UNITED STATES DISTRICT COURT SOUTHERN DISTRICT OF INDIANA
NORMAN TIMBERLAKE, Plaintiff, MICHAEL ALLEN LAMBERT, DAVID LEON WOODS, Intervenor Plaintiffs, vs. ED BUSS, Superintendent, Indiana State Prison, Defendant.
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Entry Discussing David Leon Woods' Motion for Preliminary Injunction This cause came before the court on April 26, 2007, for a hearing on the motion for preliminary injunction of intervenor plaintiff,David Leon Woods. Mr. Woods was present through his counsel of record and the defendant was present through his counsel of record. In addition, intervenor plaintiff Lambert and plaintiff Timberlake were present through their counsel of record. This Entry contains the court's findings of fact and conclusions of law. Fed. R. Civ. P. 52(a). I. Background As used herein, "plaintiff" or "Woods" refers to David Leon Woods, and "defendant" or "Superintendent" refers to Indiana State Prison Superintendent Ed Buss. The action was originally filed by Norman Timberlake, who is also on Indiana's death row at the Indiana State Prison. Woods and Michael Lambert ("Lambert") sought leave to intervene through motions filed on March 5, 2007. These motions were granted on April 10, 2007. Woods and Lambert then filed their respective statement of claims on April 17, 2007. This was followed, in Woods' case, with the filing of his application for a preliminary injunction on April 18, 2007.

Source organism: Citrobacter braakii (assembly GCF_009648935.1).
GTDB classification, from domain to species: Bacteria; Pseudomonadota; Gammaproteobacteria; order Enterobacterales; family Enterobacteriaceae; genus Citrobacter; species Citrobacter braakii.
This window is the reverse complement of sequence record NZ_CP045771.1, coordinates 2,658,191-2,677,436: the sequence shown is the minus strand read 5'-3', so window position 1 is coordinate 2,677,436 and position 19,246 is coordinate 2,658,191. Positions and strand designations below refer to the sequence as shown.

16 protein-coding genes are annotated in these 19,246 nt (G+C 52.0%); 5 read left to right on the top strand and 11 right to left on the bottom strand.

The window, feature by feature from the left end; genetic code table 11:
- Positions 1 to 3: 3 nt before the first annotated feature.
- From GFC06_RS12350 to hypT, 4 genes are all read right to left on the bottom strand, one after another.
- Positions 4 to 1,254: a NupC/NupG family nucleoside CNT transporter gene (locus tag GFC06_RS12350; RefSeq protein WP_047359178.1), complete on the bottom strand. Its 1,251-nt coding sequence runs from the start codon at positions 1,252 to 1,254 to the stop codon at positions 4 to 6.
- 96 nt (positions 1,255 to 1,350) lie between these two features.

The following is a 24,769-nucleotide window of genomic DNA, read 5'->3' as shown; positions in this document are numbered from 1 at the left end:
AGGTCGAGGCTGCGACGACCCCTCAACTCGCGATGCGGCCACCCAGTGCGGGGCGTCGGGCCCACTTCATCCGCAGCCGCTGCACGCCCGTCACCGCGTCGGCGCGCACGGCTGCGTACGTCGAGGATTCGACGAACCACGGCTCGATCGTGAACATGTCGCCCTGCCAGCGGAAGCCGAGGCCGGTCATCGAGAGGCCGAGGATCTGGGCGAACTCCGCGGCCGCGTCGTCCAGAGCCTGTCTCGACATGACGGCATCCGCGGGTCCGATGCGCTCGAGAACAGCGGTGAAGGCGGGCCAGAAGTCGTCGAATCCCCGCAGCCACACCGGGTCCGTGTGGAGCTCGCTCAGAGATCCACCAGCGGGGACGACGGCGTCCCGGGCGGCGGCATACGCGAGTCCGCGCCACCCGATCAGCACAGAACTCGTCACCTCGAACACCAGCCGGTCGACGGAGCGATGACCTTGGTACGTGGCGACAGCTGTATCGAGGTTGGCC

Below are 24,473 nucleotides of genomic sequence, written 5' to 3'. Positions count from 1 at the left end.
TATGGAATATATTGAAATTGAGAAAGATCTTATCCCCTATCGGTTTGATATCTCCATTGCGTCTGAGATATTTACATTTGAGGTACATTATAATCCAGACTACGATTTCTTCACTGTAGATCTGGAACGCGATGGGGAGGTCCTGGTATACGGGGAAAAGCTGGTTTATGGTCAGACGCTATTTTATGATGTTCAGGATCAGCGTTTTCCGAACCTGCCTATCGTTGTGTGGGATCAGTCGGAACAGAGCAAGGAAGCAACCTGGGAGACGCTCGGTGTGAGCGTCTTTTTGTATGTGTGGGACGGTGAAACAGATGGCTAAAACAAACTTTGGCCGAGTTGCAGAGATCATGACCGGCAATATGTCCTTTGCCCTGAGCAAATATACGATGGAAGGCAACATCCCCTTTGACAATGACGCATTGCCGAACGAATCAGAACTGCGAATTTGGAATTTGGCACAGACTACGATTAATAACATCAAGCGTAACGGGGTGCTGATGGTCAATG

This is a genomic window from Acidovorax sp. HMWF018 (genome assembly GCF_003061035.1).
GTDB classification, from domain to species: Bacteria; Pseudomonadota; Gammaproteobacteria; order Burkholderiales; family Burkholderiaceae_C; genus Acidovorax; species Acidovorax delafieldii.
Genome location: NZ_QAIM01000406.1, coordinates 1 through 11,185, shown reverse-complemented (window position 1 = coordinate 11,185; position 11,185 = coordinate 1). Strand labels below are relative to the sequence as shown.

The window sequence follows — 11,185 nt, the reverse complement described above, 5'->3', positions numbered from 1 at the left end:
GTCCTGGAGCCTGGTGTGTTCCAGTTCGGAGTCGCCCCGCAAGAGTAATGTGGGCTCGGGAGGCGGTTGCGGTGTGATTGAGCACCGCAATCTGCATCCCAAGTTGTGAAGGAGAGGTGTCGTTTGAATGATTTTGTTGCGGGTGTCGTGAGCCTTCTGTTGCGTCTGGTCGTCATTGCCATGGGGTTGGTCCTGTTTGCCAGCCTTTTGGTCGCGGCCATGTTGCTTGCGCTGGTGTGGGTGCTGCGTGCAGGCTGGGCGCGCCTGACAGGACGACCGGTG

Woods' claim is that the combination of drugs to be used by the Superintendent, in the absence of trained personnel and with inadequate monitoring of Woods' condition once the procedure is underway, creates a serious risk that the drugs will not be properly administered and that errors in these steps will likely cause Woods to suffer excruciating pain of actual suffocation when the second of the three drugs is given and/or the extreme generalized burning sensation, massive muscle cramping, and cardiac arrest from the third of those chemicals. These circumstances, according to Woods, violate his rights under the Eighth Amendment to the United States Constitution. The relief Woods seeks in joining this action is an injunction prohibiting the Superintendent from executing Woods by the proposed means of lethal injection. He does not challenge either his conviction or his sentence and does not seek to prevent the State of Indiana from executing him by lethal injection in a lawful manner. The relief Woods seeks through his application for a preliminary injunction is to preserve the status quo until the merits of his claim (and the claims of his co-plaintiffs) can be established. Superintendent Buss has answered Woods' claim and has responded to the application for a preliminary injunction. In addition, Superintendent Buss filed a motion for summary judgment based in part on the argument that Woods failed to exhaust available administrative remedies prior to joining this lawsuit. That motion has been denied through a separate written ruling issued concurrent with this Entry. The issues which arise from Woods' application for a preliminary injunction and the Superintendent's response to it are: 1) whether Woods' challenge has been timely brought or whether Woods has delayed unnecessarily in seeking relief; and 2) whether Woods shows a significant probability of success on the merits. II. Findings of Fact 1. Woods has been sentenced to death by an Indiana court. His challenges to his conviction and sentence have been unsuccessful. He is presently confined at the Indiana State Prison in Michigan City. When Woods sought to intervene in this action he had been on death row at the Indiana State Prison for at least 17 years. 2. Woods' execution has been set to be carried out before dawn on Friday, May 4, 2007. The Order setting that execution date was issued by the Indiana Supreme Court on March 26, 2007. 3. Under Indiana law, death sentences shall be carried out by "intravenous injection of a lethal substance or substances . . . in a quantity sufficient to cause the death." IND. CODE § 35-38-6-1(a). Details of the execution are left to the Indiana Department of Correction to implement. IND. CODE § 35-38-6-1(d). 2